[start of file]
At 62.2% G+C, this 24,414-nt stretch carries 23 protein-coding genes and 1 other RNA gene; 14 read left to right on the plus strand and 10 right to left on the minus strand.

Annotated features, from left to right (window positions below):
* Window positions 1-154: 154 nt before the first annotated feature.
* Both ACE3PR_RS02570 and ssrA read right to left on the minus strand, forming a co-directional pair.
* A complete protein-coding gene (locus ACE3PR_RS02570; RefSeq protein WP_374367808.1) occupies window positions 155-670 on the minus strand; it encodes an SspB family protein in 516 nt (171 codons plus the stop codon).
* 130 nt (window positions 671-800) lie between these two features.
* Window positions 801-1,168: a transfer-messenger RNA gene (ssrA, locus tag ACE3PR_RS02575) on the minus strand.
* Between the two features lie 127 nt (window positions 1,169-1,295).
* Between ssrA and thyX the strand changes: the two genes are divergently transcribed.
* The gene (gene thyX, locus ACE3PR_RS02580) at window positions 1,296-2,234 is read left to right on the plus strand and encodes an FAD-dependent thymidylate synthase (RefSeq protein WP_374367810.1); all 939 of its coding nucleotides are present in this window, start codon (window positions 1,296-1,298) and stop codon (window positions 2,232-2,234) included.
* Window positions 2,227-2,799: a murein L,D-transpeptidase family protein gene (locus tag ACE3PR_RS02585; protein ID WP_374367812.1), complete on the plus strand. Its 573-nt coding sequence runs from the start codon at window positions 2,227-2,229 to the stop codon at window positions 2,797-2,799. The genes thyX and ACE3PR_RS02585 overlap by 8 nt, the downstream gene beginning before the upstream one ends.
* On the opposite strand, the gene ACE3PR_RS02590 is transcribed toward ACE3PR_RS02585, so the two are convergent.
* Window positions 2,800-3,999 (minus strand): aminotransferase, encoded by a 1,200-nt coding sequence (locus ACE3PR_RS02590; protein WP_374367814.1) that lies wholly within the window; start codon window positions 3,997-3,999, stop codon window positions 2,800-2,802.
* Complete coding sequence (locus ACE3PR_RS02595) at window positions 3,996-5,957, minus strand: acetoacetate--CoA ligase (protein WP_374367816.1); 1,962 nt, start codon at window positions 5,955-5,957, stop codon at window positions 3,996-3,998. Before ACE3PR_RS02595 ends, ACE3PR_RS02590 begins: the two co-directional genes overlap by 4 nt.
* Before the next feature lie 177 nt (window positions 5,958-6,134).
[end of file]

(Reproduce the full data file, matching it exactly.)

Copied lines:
At 62.2% G+C, this 24,414-nt stretch carries 23 protein-coding genes and 1 other RNA gene; 14 read left to right on the plus strand and 10 right to left on the minus strand.

Annotated features, from left to right (window positions below):
* Window positions 1-154: 154 nt before the first annotated feature.
* Both ACE3PR_RS02570 and ssrA read right to left on the minus strand, forming a co-directional pair.
* A complete protein-coding gene (locus ACE3PR_RS02570; RefSeq protein WP_374367808.1) occupies window positions 155-670 on the minus strand; it encodes an SspB family protein in 516 nt (171 codons plus the stop codon).
* 130 nt (window positions 671-800) lie between these two features.
* Window positions 801-1,168: a transfer-messenger RNA gene (ssrA, locus tag ACE3PR_RS02575) on the minus strand.
* Between the two features lie 127 nt (window positions 1,169-1,295).
* Between ssrA and thyX the strand changes: the two genes are divergently transcribed.
* The gene (gene thyX, locus ACE3PR_RS02580) at window positions 1,296-2,234 is read left to right on the plus strand and encodes an FAD-dependent thymidylate synthase (RefSeq protein WP_374367810.1); all 939 of its coding nucleotides are present in this window, start codon (window positions 1,296-1,298) and stop codon (window positions 2,232-2,234) included.
* Window positions 2,227-2,799: a murein L,D-transpeptidase family protein gene (locus tag ACE3PR_RS02585; protein ID WP_374367812.1), complete on the plus strand. Its 573-nt coding sequence runs from the start codon at window positions 2,227-2,229 to the stop codon at window positions 2,797-2,799. The genes thyX and ACE3PR_RS02585 overlap by 8 nt, the downstream gene beginning before the upstream one ends.
* On the opposite strand, the gene ACE3PR_RS02590 is transcribed toward ACE3PR_RS02585, so the two are convergent.
* Window positions 2,800-3,999 (minus strand): aminotransferase, encoded by a 1,200-nt coding sequence (locus ACE3PR_RS02590; protein WP_374367814.1) that lies wholly within the window; start codon window positions 3,997-3,999, stop codon window positions 2,800-2,802.
* Complete coding sequence (locus ACE3PR_RS02595) at window positions 3,996-5,957, minus strand: acetoacetate--CoA ligase (protein WP_374367816.1); 1,962 nt, start codon at window positions 5,955-5,957, stop codon at window positions 3,996-3,998. Before ACE3PR_RS02595 ends, ACE3PR_RS02590 begins: the two co-directional genes overlap by 4 nt.
* Before the next feature lie 177 nt (window positions 5,958-6,134).